Snore Guards & NIght Guards
Several dental conditions may be prevented or resolved with mouth guards, especially for patients who grind and clench their teeth or play active sports. A mouth guard or mouth protector is a denture-shaped barrier that slips over your teeth. Although over-the-counter mouth guards are sold in drug stores, a customized guard made by a dentist will give you a customized fit.
Bruxism is the habit of clenching or grinding your teeth. Clenching is biting down with pressure for an extended period of time, while grinding is a side-to-side movement of the jaw. Bruxism is a round-the-clock habit for many people—you may be doing it all day and all night, and not even be aware. Your dentist can identify signs of bruxism by examining your teeth, another good reason for regular dental exams.
Our jaws are capable of exerting tremendous pressure, so these habits can crack your tooth enamel, create uneven wear on teeth, and cause mouth pain and headaches. Dr. Kirakosian offers patients custom-molded night-guards cast from lightweight, high-quality resin. This type of guard is far more comfortable than a one-size-fits-all product from the drugstore, because it’s made from an impression of your own teeth. The guard acts as a protective layer between your top and bottom teeth.
Next time you tune in to a pro NBA or NFL game, have a look at the players – they wear mouth protection. Whether you’re playing aggressive team sports or skateboarding on concrete, a mouth protector is always a good idea to protect teeth from sudden injury.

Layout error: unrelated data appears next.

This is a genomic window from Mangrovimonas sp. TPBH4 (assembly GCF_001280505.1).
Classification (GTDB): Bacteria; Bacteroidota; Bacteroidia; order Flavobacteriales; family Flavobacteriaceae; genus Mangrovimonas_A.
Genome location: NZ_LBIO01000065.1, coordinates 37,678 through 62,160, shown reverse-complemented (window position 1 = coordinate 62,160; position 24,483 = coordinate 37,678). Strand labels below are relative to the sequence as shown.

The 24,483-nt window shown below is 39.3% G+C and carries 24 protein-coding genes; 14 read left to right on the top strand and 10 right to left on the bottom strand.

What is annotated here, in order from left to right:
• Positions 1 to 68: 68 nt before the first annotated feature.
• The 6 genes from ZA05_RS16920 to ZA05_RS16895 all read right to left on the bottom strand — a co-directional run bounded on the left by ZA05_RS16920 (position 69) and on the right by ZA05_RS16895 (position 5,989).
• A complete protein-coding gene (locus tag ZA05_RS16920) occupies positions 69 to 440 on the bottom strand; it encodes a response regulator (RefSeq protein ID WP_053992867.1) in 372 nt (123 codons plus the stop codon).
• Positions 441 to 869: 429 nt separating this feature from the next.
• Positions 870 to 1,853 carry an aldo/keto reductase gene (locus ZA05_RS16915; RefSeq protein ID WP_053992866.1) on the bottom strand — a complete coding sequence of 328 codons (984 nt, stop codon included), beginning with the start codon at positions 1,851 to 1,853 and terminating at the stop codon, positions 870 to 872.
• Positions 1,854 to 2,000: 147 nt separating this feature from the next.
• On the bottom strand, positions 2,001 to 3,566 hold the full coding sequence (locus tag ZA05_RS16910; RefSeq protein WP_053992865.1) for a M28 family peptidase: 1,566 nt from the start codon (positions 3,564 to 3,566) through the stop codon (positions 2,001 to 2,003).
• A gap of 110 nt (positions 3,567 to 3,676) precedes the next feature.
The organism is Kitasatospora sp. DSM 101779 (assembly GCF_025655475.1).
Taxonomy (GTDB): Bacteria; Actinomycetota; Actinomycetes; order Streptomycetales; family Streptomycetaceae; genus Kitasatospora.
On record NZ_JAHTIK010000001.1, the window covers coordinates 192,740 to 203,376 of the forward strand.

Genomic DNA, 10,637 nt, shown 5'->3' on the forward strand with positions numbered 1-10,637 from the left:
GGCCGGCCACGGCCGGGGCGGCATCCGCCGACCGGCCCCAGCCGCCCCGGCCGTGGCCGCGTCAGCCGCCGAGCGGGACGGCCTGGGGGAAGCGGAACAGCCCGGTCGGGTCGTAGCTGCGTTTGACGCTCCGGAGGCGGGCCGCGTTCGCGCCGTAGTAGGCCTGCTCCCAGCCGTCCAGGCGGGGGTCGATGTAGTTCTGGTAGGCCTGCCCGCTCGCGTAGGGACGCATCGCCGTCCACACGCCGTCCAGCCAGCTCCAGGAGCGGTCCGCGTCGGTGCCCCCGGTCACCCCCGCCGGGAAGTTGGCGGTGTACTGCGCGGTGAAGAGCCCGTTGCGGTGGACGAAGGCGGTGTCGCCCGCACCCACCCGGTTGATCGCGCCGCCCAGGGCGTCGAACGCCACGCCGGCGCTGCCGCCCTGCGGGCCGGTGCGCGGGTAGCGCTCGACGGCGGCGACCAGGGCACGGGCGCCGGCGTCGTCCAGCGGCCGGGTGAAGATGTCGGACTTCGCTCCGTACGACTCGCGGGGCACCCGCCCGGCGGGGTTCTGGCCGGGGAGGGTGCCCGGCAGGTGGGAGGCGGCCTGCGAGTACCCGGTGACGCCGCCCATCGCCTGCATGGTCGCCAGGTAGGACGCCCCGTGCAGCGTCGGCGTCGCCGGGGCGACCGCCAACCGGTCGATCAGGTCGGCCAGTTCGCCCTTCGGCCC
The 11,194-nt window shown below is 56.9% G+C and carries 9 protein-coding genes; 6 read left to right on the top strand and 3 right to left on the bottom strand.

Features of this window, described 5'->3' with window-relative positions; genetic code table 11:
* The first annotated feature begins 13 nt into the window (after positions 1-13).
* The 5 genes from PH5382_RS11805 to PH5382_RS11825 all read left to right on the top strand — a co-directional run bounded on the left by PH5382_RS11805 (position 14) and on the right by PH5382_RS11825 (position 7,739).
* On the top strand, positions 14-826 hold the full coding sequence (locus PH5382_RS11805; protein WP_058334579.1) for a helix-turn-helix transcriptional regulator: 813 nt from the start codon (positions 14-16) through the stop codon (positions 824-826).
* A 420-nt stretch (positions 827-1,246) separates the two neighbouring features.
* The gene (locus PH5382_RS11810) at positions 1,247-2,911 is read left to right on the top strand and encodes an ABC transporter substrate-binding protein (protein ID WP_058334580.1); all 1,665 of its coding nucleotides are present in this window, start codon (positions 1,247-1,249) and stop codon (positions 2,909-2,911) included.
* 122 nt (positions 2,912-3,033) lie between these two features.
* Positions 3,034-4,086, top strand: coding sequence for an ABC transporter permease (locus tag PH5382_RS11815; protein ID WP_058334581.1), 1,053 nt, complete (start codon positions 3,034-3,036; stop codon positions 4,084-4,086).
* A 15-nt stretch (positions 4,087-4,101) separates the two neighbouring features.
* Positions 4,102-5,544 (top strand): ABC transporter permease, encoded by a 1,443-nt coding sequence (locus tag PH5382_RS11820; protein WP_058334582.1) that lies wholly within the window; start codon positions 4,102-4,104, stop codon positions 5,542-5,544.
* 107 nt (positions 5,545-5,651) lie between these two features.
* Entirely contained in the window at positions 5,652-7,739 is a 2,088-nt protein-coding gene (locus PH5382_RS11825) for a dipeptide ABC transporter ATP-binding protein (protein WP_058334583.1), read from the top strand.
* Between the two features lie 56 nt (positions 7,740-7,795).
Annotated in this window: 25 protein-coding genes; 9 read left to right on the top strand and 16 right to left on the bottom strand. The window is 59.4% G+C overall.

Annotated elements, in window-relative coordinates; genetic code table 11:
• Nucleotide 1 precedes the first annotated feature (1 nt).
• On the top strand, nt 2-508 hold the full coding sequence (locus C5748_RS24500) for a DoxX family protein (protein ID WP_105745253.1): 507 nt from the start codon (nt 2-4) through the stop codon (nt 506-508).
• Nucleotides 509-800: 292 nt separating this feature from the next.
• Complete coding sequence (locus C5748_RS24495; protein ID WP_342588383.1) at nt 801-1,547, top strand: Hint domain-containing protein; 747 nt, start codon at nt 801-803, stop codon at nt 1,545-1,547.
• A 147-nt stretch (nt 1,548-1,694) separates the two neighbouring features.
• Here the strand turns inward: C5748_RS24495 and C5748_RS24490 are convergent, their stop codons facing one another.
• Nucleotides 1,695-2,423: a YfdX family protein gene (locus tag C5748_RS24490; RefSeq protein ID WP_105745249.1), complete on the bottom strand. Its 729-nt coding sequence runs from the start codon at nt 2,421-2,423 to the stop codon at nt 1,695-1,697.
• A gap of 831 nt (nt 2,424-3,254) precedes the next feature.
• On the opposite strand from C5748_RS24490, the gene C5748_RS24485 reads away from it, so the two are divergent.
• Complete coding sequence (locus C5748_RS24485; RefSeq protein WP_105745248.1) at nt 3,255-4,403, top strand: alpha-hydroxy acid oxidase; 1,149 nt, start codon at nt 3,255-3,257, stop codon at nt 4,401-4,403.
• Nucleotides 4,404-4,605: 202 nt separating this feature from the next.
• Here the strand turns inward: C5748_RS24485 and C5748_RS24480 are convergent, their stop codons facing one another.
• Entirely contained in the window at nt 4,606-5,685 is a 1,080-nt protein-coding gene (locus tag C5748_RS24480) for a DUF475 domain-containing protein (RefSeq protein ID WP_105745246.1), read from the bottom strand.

While this is not a dental issue, understanding sleep apnea is important to your overall health. It’s more than snoring. Obstructive sleep apnea is a sleep disorder that causes you to temporarily stop breathing in your sleep. This happens because soft, relaxed tissues in your throat drop slightly to block the passage of air when you sleep. Snoring is a common symptom, disturbing your sleep as well as your partner’s! Sleep apnea also has other potential risks, since the loss of breath may diminish the flow of oxygen to your brain.
The goal in treating sleep apnea is to keep your airway open while you sleep. There are several solutions to this problem, including a Continuous Positive Airway Pressure (CPAP machine). If your sleep apnea is on the mild side, a snore guard (a type of night guard) may enough to prevent your sleep from being interrupted. Snore guards push your lower jaw and tongue forward, keeping the airway open. Some snore guards are made with an adjustable strap that fits around your head and chin, to re-adjust your lower jaw.
While not all snoring is a symptom of sleep apnea, a night-time mouthguard may also be helpful if you simply snore.